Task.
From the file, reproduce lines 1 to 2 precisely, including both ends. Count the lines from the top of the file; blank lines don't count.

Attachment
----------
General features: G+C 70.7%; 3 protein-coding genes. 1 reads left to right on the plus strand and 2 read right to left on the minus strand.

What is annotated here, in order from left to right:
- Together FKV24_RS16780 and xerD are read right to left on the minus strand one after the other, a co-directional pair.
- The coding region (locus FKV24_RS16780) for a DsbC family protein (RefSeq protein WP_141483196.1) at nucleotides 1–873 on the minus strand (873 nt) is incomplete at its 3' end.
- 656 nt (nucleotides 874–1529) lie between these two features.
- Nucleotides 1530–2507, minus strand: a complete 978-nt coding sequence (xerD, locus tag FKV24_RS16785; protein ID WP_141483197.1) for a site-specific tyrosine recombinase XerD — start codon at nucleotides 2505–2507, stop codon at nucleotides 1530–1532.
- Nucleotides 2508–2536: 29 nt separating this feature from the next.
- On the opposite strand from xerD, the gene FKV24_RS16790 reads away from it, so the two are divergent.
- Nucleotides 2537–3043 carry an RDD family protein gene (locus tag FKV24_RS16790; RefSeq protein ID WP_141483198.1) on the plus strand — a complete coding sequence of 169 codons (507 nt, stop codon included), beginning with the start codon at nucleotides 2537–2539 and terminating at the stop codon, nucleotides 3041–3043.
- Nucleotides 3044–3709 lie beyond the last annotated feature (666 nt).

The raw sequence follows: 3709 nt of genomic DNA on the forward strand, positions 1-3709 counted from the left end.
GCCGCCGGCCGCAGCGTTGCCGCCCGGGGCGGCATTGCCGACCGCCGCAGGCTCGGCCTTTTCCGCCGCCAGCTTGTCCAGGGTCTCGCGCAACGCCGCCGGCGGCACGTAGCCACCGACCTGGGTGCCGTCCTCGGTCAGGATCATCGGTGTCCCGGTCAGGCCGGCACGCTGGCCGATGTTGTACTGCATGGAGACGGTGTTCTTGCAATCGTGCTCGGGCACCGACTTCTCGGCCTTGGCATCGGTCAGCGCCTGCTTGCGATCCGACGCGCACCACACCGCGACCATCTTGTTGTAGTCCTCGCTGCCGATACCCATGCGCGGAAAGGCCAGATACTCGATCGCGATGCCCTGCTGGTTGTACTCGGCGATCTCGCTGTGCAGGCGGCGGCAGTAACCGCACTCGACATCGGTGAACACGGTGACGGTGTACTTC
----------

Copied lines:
General features: G+C 70.7%; 3 protein-coding genes. 1 reads left to right on the plus strand and 2 read right to left on the minus strand.

What is annotated here, in order from left to right: